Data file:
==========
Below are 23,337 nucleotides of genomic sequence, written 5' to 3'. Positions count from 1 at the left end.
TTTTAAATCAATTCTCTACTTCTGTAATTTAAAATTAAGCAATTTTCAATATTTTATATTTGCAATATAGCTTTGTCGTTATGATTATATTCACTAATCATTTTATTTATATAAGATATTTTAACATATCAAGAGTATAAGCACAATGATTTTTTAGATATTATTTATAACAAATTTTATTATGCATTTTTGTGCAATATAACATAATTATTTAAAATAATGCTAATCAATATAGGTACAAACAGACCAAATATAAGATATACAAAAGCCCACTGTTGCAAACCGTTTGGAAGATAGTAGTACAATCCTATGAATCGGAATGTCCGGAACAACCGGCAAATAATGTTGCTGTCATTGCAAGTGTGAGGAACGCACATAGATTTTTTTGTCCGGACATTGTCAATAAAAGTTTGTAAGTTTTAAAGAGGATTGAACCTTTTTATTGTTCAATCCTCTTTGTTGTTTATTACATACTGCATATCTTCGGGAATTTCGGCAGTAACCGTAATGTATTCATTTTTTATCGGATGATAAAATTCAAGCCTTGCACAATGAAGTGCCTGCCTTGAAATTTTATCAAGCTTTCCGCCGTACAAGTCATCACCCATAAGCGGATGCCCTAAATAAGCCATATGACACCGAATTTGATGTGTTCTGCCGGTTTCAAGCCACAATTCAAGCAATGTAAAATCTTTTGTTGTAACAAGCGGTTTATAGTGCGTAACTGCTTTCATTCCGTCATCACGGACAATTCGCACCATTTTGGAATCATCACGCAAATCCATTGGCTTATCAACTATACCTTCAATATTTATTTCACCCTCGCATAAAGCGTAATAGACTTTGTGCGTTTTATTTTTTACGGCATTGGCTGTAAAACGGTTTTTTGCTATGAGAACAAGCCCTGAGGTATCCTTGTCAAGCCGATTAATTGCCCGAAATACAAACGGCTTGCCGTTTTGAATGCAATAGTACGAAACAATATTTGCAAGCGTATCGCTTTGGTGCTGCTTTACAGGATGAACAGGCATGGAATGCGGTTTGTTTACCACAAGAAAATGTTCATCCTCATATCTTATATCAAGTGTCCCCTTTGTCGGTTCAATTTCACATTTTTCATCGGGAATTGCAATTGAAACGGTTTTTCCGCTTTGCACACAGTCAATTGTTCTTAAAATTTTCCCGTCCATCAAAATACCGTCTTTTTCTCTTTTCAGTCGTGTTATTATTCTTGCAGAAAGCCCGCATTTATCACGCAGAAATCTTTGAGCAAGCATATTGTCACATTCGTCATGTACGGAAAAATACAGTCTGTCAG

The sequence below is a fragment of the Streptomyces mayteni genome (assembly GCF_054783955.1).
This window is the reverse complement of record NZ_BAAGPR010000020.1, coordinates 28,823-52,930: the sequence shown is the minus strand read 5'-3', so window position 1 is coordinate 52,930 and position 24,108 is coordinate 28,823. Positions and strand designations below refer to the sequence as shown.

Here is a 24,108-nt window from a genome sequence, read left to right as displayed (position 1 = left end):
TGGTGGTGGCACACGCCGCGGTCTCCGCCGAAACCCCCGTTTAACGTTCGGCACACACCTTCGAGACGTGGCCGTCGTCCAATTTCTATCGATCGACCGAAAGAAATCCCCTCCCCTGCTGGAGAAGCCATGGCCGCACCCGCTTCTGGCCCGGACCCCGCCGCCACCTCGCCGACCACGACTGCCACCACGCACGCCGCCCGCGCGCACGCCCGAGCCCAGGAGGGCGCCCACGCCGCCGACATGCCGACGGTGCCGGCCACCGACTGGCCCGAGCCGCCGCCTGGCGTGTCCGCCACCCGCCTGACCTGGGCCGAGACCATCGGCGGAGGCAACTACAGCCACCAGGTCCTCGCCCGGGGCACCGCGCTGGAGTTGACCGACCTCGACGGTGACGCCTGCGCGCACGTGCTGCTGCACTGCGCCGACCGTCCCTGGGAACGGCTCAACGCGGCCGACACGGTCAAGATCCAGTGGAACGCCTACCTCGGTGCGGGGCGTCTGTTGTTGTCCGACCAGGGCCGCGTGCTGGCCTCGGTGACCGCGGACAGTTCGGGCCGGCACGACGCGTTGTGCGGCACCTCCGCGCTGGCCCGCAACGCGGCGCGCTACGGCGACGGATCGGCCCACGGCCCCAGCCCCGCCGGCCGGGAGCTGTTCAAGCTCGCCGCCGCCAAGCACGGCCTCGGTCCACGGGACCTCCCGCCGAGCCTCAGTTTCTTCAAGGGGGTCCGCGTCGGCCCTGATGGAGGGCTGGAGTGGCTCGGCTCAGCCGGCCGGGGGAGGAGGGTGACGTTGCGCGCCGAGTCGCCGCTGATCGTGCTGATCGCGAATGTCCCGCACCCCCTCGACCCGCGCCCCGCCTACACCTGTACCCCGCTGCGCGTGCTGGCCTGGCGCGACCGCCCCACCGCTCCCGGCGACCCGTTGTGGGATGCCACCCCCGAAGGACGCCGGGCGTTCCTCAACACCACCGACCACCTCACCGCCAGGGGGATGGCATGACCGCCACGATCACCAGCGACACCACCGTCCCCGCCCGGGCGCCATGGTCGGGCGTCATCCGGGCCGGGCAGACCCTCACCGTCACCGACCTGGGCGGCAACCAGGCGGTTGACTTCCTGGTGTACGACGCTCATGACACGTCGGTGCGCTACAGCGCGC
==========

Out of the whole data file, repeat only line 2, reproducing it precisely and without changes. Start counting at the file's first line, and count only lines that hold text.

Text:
TTTTAAATCAATTCTCTACTTCTGTAATTTAAAATTAAGCAATTTTCAATATTTTATATTTGCAATATAGCTTTGTCGTTATGATTATATTCACTAATCATTTTATTTATATAAGATATTTTAACATATCAAGAGTATAAGCACAATGATTTTTTAGATATTATTTATAACAAATTTTATTATGCATTTTTGTGCAATATAACATAATTATTTAAAATAATGCTAATCAATATAGGTACAAACAGACCAAATATAAGATATACAAAAGCCCACTGTTGCAAACCGTTTGGAAGATAGTAGTACAATCCTATGAATCGGAATGTCCGGAACAACCGGCAAATAATGTTGCTGTCATTGCAAGTGTGAGGAACGCACATAGATTTTTTTGTCCGGACATTGTCAATAAAAGTTTGTAAGTTTTAAAGAGGATTGAACCTTTTTATTGTTCAATCCTCTTTGTTGTTTATTACATACTGCATATCTTCGGGAATTTCGGCAGTAACCGTAATGTATTCATTTTTTATCGGATGATAAAATTCAAGCCTTGCACAATGAAGTGCCTGCCTTGAAATTTTATCAAGCTTTCCGCCGTACAAGTCATCACCCATAAGCGGATGCCCTAAATAAGCCATATGACACCGAATTTGATGTGTTCTGCCGGTTTCAAGCCACAATTCAAGCAATGTAAAATCTTTTGTTGTAACAAGCGGTTTATAGTGCGTAACTGCTTTCATTCCGTCATCACGGACAATTCGCACCATTTTGGAATCATCACGCAAATCCATTGGCTTATCAACTATACCTTCAATATTTATTTCACCCTCGCATAAAGCGTAATAGACTTTGTGCGTTTTATTTTTTACGGCATTGGCTGTAAAACGGTTTTTTGCTATGAGAACAAGCCCTGAGGTATCCTTGTCAAGCCGATTAATTGCCCGAAATACAAACGGCTTGCCGTTTTGAATGCAATAGTACGAAACAATATTTGCAAGCGTATCGCTTTGGTGCTGCTTTACAGGATGAACAGGCATGGAATGCGGTTTGTTTACCACAAGAAAATGTTCATCCTCATATCTTATATCAAGTGTCCCCTTTGTCGGTTCAATTTCACATTTTTCATCGGGAATTGCAATTGAAACGGTTTTTCCGCTTTGCACACAGTCAATTGTTCTTAAAATTTTCCCGTCCATCAAAATACCGTCTTTTTCTCTTTTCAGTCGTGTTATTATTCTTGCAGAAAGCCCGCATTTATCACGCAGAAATCTTTGAGCAAGCATATTGTCACATTCGTCATGTACGGAAAAATACAGTCTGTCAG